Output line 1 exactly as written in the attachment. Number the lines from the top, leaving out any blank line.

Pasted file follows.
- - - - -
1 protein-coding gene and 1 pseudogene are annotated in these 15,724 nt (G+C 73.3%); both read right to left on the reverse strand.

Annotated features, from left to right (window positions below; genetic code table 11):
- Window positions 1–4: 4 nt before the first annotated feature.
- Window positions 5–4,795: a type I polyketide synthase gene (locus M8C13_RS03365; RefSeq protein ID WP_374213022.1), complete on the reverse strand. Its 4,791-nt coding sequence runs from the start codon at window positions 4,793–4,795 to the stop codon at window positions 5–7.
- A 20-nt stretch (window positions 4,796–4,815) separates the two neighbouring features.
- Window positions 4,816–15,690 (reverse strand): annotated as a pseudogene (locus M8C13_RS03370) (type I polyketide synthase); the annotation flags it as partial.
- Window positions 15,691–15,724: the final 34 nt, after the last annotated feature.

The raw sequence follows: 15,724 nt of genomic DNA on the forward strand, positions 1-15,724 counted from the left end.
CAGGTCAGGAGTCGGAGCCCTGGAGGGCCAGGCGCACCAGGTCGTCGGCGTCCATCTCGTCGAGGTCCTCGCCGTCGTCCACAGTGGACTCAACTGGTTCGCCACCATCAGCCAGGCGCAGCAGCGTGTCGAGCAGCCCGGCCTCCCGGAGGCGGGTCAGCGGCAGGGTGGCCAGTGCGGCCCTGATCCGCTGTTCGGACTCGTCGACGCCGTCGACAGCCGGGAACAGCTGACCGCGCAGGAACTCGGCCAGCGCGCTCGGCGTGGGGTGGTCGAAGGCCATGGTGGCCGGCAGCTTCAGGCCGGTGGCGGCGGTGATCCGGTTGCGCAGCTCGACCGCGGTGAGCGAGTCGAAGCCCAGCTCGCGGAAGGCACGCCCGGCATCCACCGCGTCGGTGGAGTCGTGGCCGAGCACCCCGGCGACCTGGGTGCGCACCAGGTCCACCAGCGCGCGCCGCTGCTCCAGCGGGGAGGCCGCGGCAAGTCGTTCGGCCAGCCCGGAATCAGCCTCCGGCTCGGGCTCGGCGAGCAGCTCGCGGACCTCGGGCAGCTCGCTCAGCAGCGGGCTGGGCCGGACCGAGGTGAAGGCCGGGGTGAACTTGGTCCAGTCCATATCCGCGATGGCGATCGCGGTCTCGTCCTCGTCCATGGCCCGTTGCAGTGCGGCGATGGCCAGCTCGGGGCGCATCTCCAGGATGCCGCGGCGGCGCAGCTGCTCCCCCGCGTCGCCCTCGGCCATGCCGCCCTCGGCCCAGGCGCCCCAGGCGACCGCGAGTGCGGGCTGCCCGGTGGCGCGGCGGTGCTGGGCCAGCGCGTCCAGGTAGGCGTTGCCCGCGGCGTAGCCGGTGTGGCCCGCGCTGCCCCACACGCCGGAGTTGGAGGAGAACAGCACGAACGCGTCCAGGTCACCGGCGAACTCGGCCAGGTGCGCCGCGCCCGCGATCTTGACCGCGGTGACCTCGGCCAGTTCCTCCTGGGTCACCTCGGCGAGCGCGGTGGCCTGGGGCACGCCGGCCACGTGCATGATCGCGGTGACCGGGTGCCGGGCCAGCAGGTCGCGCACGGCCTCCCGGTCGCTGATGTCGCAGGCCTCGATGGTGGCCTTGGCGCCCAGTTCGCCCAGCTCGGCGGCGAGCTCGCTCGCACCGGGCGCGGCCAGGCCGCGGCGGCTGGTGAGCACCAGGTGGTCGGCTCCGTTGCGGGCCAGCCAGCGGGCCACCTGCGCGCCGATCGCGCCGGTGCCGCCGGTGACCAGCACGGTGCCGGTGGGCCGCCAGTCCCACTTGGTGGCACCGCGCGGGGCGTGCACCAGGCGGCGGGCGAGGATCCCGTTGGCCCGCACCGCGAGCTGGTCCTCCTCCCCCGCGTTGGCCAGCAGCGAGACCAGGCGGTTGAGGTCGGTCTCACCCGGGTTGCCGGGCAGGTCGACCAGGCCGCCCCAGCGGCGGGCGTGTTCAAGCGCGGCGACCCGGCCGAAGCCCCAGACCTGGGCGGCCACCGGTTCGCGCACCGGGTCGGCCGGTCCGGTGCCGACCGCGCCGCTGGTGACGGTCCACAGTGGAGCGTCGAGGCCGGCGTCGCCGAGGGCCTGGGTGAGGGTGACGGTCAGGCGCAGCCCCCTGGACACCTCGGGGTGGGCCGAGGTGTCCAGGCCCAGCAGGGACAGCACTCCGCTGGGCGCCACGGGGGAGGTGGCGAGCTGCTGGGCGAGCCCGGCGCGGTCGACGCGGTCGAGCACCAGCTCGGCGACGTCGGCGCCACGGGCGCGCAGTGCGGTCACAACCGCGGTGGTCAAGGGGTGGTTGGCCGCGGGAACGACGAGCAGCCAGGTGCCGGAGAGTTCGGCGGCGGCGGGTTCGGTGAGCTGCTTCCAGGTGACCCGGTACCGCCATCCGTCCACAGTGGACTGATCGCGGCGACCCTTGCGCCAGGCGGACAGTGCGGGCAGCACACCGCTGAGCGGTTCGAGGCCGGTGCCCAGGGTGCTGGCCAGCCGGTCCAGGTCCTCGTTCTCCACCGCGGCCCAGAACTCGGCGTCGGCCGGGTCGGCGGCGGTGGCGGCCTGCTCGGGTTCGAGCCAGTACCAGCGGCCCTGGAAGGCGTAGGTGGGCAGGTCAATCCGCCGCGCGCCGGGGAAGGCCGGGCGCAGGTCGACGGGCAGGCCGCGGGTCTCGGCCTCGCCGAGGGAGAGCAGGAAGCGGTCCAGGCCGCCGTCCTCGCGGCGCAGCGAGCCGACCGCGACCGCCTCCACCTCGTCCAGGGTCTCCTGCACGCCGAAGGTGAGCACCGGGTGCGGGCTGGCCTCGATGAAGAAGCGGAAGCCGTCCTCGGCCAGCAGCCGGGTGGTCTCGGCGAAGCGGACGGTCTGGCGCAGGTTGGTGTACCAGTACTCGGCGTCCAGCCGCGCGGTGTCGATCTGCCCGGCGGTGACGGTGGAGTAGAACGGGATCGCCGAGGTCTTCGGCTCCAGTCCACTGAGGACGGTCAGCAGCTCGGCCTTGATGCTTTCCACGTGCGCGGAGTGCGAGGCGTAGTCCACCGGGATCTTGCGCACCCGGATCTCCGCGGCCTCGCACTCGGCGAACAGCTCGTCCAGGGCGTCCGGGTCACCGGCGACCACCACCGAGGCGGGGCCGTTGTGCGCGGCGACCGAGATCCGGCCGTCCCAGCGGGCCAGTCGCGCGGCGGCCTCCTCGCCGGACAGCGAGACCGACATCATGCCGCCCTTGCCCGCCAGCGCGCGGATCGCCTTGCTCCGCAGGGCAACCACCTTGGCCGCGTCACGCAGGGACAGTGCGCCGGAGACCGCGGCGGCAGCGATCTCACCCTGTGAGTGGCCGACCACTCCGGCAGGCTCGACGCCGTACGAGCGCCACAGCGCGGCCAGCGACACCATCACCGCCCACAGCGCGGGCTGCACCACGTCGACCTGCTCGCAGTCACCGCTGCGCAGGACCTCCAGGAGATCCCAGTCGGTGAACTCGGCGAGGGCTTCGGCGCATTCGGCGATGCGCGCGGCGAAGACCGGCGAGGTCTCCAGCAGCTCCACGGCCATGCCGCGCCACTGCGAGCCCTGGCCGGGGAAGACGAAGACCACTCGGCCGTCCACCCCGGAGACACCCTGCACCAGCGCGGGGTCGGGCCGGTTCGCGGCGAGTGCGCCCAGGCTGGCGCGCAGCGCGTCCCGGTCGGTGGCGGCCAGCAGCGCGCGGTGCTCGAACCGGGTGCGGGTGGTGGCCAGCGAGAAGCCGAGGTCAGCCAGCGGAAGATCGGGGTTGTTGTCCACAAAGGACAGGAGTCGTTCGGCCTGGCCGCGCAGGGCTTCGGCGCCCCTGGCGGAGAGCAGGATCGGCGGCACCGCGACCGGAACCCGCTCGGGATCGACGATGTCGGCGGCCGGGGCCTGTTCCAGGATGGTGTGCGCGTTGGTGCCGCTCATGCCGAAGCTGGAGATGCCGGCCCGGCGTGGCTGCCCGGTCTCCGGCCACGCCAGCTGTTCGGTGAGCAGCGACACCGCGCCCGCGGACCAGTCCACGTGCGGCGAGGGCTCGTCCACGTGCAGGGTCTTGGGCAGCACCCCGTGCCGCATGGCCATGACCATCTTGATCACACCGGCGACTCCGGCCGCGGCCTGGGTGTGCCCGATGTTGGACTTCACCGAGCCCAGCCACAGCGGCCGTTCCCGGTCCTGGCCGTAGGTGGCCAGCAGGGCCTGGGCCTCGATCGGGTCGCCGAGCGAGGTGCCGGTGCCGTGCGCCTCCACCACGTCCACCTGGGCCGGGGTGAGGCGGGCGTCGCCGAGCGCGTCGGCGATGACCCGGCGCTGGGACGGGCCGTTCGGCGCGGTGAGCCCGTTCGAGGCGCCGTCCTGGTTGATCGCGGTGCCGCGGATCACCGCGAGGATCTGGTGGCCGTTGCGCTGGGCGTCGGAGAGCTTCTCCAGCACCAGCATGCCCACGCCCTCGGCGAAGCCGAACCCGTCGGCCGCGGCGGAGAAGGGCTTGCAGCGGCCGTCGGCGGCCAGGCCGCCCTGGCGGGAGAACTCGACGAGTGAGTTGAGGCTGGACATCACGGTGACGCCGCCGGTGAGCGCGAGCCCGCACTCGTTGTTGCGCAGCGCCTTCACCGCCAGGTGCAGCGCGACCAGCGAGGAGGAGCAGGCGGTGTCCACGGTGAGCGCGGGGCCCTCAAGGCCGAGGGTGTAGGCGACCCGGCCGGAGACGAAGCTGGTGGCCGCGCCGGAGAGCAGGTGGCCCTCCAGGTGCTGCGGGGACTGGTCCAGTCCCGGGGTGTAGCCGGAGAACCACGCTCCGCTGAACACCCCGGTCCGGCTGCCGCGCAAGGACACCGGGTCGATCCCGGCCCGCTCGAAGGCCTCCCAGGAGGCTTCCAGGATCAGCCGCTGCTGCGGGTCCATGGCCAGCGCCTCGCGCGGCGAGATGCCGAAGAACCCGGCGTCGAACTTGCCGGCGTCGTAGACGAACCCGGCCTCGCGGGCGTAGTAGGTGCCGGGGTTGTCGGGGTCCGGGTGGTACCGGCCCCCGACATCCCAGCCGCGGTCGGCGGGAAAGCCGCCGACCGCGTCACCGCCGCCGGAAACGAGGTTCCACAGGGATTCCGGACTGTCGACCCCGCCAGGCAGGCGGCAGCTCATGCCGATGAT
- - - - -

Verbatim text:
1 protein-coding gene and 1 pseudogene are annotated in these 15,724 nt (G+C 73.3%); both read right to left on the reverse strand.